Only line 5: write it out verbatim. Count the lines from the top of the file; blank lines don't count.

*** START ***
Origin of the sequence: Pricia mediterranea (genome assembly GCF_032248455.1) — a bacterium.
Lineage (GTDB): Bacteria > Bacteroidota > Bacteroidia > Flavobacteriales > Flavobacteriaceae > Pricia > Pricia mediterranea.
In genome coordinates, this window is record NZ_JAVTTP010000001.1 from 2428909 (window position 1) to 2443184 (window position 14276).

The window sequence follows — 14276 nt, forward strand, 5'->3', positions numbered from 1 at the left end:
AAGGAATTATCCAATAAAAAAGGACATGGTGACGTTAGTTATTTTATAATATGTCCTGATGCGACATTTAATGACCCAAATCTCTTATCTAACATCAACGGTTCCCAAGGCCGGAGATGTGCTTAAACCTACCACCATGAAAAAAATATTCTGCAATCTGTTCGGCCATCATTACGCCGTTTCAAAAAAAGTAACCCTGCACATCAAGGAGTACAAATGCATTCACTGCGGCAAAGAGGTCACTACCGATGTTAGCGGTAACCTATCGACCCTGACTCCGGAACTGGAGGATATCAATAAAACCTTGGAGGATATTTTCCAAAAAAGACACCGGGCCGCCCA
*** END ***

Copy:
AAGGAATTATCCAATAAAAAAGGACATGGTGACGTTAGTTATTTTATAATATGTCCTGATGCGACATTTAATGACCCAAATCTCTTATCTAACATCAACGGTTCCCAAGGCCGGAGATGTGCTTAAACCTACCACCATGAAAAAAATATTCTGCAATCTGTTCGGCCATCATTACGCCGTTTCAAAAAAAGTAACCCTGCACATCAAGGAGTACAAATGCATTCACTGCGGCAAAGAGGTCACTACCGATGTTAGCGGTAACCTATCGACCCTGACTCCGGAACTGGAGGATATCAATAAAACCTTGGAGGATATTTTCCAAAAAAGACACCGGGCCGCCCA